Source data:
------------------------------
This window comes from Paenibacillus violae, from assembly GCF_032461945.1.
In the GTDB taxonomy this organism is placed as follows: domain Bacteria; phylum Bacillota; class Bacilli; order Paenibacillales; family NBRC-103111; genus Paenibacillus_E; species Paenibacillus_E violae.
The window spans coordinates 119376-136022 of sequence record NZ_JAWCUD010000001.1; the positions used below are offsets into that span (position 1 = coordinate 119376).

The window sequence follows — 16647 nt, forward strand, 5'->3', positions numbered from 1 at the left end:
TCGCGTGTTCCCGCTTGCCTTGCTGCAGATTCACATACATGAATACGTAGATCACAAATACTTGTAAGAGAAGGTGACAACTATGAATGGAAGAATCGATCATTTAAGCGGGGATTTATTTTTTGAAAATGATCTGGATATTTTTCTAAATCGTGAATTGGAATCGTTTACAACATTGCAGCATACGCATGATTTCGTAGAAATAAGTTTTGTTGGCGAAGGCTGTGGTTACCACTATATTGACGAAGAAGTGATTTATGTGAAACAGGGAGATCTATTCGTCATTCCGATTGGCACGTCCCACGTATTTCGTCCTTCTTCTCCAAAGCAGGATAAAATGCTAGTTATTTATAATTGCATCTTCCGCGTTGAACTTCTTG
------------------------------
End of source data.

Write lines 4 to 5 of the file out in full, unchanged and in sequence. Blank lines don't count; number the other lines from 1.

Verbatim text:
The window sequence follows — 16647 nt, forward strand, 5'->3', positions numbered from 1 at the left end:
TCGCGTGTTCCCGCTTGCCTTGCTGCAGATTCACATACATGAATACGTAGATCACAAATACTTGTAAGAGAAGGTGACAACTATGAATGGAAGAATCGATCATTTAAGCGGGGATTTATTTTTTGAAAATGATCTGGATATTTTTCTAAATCGTGAATTGGAATCGTTTACAACATTGCAGCATACGCATGATTTCGTAGAAATAAGTTTTGTTGGCGAAGGCTGTGGTTACCACTATATTGACGAAGAAGTGATTTATGTGAAACAGGGAGATCTATTCGTCATTCCGATTGGCACGTCCCACGTATTTCGTCCTTCTTCTCCAAAGCAGGATAAAATGCTAGTTATTTATAATTGCATCTTCCGCGTTGAACTTCTTG